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A while back I prepared a homily I titled-” WTH- What the Hell.” The main point I was wondering about was the preoccupation some folks have with what they see as our predestination towards spending eternity in suffering.

Below is a segment from an article written by Fr. Robert Barron called: Is Hell Crowded or Empty? A Catholic Perspective. Click here to read the entire article as Fr. Barron helps us to understand more clearly the answer to the question- WTH.

The Catholic theologian Hans Urs von Balthasar was a friend of Barth’s and a fellow Swiss, and he presented a somewhat Barthian teaching on this score, though he pulled back from complete universalism. Balthasar argued that, given what God has accomplished in Christ, we may reasonably hope that all people will be saved. The condemnation of apokatastasis compelled him to draw back from saying that we know all will be saved, but his keen sensitivity to the dramatic power of the cross convinced him that we may entertain the lively and realistic hope that all people will eventually be drawn into the divine love.

My own conviction is that Balthasar has this more or less right. Catholic doctrine is that Hell exists, but yet the Church has never claimed to know if any human being is actually in Hell. When the Church says that Hell exists, it means that the definitive rejection of God’s love is a real possibility. “Hell” or “Gehenna” are spatial metaphors for the lonely and sad condition of having definitively refused the offer of the divine life. But is there anyone in this state of being? We don’t know for sure. We are in fact permitted to hope and to pray that all people will finally surrender to the alluring beauty of God’s grace.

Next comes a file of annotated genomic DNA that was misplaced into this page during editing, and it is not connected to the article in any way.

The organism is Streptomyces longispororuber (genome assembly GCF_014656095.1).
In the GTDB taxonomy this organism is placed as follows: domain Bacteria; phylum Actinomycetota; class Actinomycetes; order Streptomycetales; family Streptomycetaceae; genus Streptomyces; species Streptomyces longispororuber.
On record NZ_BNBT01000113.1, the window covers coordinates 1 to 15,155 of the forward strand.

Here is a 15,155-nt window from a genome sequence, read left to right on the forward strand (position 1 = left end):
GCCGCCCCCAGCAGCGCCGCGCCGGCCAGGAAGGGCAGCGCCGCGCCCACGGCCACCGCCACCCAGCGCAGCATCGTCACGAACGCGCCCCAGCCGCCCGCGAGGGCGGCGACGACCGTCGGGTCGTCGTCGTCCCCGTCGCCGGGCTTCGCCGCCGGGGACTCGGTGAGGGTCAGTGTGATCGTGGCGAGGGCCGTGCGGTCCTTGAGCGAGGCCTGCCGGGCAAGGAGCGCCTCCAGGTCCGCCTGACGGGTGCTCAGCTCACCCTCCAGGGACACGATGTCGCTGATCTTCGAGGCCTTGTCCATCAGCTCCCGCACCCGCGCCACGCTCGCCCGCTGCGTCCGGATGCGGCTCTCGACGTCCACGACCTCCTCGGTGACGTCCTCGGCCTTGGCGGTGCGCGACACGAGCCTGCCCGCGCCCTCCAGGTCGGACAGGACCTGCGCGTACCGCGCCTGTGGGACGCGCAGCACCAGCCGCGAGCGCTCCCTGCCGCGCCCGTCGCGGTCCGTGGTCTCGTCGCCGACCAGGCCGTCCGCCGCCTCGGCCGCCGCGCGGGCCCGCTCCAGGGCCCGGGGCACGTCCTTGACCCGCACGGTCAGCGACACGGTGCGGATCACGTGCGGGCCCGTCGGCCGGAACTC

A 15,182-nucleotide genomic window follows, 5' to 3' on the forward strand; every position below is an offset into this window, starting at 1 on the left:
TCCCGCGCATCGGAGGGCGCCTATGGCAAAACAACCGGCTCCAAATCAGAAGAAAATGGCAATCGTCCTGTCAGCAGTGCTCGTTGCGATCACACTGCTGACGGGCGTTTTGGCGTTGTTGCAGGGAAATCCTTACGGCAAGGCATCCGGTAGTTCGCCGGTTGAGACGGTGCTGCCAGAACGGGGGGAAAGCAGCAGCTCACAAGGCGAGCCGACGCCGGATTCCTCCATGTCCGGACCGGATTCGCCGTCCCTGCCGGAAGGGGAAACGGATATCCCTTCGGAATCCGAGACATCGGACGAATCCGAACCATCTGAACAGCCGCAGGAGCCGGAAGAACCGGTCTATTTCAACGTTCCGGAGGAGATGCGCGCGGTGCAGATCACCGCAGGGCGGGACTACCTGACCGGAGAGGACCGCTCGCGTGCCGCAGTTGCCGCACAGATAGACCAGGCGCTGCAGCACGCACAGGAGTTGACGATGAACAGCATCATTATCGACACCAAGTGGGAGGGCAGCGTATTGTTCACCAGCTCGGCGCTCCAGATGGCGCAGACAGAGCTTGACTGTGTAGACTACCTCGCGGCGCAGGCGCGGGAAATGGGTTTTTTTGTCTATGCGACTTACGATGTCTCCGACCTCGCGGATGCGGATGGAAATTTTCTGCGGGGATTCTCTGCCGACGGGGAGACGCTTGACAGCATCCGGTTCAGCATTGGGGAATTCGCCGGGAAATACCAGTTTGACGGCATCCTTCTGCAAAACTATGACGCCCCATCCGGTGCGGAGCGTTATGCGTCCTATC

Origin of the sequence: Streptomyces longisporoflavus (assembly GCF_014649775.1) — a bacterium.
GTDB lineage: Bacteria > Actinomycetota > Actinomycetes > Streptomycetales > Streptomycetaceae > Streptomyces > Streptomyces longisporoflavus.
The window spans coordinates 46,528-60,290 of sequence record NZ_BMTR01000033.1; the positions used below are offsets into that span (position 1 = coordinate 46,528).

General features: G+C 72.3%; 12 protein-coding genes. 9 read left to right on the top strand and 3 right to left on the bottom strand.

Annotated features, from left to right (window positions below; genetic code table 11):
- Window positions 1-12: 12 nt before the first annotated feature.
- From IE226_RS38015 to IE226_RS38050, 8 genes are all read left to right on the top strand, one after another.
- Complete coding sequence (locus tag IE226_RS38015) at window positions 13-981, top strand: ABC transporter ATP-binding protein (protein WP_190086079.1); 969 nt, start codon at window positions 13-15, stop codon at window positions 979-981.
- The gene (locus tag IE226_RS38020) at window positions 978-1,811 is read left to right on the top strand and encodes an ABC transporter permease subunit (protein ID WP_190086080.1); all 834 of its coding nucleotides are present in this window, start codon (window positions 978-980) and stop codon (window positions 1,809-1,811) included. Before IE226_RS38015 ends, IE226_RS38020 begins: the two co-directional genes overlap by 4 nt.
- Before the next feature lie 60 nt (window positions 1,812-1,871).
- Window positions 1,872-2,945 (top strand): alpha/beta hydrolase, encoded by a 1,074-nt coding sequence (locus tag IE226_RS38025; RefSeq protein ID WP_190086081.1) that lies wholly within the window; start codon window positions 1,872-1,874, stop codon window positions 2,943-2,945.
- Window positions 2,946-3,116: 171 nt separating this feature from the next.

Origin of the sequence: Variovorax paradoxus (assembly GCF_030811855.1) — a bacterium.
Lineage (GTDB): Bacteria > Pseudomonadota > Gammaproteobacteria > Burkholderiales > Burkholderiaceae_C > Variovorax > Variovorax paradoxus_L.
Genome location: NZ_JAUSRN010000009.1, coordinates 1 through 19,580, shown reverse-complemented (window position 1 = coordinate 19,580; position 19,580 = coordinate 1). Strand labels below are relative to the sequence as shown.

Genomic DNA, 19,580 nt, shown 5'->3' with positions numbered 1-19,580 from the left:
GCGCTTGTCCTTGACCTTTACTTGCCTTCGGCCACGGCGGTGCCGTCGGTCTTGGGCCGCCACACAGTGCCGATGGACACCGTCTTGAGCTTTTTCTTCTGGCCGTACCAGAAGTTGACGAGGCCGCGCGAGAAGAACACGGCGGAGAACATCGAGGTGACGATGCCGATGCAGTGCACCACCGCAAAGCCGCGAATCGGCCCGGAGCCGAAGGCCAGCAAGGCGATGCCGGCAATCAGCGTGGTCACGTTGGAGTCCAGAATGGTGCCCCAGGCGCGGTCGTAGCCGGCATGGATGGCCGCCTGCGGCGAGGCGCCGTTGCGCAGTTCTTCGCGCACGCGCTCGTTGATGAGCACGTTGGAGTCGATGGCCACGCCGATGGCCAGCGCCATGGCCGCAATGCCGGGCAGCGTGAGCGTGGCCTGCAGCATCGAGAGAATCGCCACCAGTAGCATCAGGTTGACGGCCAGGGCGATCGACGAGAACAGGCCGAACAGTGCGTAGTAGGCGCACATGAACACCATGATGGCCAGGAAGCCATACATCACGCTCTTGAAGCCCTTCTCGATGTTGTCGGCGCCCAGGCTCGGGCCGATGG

Think of God’s life as a party to which everyone is invited, and think of Hell as the sullen corner into which someone who resolutely refuses to join the fun has sadly slunk. What this image helps us to understand is that language which suggests that God “sends” people to Hell is misleading. As C.S. Lewis put it so memorably: the door that closes one into Hell (if there is anyone there) is locked from the inside not from the outside. The existence of Hell as a real possibility is a corollary of two more fundamental convictions, namely, that God is love and that human beings are free. The divine love, freely rejected, results in suffering. And yet, we may, indeed we should, hope that God’s grace will, in the end, wear down the even the most recalcitrant sinner.

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